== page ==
The AIDS response has shown that we cannot use a “one size fits all” approach‒—different people need different responses. However, all people have one thing in common: we all deserve to benefit from laws, policies and programmes that are underpinned by the principles of human rights and dignity, and to live free from stigma and discrimination.
Where approaches do not embrace these principles and values, some people are not provided with adequate public health services and their freedom to live full and productive lives is compromised. UNAIDS defines key populations as people who inject drugs, gay men and other men who have sex with men, sex workers, transgender people and prisoners. In general, these are the people currently being left behind by the AIDS response.
Key populations face many barriers in their daily lives that make it difficult and sometimes impossible to access HIV services and other public health services. On this year’s Zero Discrimination Day, which falls on 1 March every year, UNAIDS is urging leaders, activists, organisations and individuals to act to change punitive and discriminatory laws that make it difficult for key populations to access HIV and health services and to live with dignity and respect.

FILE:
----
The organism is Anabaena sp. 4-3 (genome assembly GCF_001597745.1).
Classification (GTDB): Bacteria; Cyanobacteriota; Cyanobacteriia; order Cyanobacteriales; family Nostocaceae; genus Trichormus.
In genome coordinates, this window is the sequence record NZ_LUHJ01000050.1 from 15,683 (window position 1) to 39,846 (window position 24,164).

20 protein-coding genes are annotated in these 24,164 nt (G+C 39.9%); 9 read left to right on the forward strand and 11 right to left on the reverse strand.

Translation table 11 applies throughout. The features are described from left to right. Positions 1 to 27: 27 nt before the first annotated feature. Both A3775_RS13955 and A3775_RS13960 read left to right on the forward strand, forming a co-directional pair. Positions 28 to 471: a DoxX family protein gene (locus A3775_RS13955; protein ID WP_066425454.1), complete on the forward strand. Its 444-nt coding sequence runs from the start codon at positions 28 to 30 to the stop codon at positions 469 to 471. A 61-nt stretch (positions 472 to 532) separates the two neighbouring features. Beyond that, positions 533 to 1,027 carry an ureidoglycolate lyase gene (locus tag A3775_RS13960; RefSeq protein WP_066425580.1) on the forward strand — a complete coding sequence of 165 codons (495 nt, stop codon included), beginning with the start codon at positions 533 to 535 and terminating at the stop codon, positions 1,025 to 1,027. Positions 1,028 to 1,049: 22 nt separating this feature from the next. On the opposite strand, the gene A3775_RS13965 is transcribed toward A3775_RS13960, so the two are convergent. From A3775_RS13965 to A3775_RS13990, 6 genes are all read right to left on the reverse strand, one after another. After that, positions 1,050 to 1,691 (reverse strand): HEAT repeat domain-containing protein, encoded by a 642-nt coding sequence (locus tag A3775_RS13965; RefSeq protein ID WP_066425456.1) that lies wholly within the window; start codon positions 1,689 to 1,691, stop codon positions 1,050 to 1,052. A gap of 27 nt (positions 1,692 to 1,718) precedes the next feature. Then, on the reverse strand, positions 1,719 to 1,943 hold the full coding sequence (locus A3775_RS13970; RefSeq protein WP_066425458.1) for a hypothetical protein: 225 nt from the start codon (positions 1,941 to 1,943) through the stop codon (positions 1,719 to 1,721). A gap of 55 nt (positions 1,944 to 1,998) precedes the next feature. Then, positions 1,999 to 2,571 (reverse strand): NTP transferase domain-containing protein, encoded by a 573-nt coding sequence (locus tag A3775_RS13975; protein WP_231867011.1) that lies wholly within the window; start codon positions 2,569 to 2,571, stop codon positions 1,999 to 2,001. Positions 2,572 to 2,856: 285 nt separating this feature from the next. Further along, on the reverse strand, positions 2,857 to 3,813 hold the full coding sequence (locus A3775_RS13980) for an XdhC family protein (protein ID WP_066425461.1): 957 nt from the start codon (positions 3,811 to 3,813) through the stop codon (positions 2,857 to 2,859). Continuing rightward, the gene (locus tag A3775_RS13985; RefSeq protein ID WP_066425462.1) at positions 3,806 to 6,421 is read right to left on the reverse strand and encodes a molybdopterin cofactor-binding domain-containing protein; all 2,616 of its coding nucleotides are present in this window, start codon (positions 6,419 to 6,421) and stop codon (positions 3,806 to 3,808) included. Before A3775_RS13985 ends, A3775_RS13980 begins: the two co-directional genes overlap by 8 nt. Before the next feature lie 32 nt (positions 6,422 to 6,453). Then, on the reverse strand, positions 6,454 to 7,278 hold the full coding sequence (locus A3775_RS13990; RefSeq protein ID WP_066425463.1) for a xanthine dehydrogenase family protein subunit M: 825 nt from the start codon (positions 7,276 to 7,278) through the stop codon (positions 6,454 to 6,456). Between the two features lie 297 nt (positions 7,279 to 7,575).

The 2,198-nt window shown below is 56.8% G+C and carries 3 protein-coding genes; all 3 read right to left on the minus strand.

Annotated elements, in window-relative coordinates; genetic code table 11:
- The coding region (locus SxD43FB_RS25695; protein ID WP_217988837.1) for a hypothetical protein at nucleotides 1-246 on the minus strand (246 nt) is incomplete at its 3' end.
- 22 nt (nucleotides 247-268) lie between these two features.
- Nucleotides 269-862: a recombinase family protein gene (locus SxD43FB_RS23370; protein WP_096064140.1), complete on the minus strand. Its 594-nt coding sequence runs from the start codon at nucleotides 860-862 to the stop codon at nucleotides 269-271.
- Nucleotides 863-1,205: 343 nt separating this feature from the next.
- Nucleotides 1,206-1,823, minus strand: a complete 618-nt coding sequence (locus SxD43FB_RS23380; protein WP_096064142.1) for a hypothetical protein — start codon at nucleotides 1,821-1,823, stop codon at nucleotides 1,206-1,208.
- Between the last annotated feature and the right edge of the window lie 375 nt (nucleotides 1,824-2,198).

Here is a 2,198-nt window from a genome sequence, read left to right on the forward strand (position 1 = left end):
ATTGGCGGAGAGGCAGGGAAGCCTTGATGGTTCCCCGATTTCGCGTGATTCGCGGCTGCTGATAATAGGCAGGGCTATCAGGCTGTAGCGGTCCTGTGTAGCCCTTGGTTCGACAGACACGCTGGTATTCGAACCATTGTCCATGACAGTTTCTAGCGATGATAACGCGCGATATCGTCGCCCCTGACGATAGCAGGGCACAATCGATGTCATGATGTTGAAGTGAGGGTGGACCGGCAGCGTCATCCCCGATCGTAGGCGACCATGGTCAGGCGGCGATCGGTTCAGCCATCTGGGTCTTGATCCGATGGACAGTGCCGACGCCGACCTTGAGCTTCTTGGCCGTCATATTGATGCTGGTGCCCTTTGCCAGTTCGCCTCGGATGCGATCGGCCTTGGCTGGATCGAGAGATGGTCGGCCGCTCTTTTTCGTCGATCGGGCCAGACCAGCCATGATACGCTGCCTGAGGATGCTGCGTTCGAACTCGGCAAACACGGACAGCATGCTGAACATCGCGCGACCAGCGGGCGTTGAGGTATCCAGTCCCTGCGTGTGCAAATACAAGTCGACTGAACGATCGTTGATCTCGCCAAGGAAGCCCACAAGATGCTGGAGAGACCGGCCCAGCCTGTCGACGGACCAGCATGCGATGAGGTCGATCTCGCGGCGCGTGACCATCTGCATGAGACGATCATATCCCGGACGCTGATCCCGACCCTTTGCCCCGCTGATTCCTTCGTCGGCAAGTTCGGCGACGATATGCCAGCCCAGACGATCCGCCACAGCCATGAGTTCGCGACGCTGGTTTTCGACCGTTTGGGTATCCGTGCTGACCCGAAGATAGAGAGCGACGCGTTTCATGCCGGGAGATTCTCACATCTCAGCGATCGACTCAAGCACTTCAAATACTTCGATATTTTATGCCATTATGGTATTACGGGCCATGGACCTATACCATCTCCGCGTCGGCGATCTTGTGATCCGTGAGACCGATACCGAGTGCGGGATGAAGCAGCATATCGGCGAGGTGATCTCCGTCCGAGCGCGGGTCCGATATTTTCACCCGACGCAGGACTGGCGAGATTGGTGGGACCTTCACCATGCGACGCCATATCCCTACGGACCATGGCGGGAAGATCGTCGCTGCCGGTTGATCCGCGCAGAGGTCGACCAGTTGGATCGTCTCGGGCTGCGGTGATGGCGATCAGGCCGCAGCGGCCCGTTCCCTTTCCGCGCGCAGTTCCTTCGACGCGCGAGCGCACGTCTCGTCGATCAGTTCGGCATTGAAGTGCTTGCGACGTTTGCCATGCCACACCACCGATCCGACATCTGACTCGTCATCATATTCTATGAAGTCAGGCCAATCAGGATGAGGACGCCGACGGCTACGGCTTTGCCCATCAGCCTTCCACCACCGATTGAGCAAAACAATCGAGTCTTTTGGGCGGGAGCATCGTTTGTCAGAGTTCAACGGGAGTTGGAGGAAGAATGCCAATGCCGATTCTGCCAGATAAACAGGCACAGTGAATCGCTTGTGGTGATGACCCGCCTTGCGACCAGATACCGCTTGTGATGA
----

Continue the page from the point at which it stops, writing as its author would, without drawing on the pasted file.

For example, globally, at least 100 countries have laws that criminalise the possession of drugs for personal use; 67 criminalize same-sex sexual relations and 70 criminalize transgender people.
These laws can be changed through action and commitment to uphold human rights. States have a moral and legal obligation, under the Universal Declaration of Human Rights, human rights treaties, the 2030 Agenda for Sustainable Development and other international obligations, to remove discriminatory laws and to enact laws that protect people from discrimination.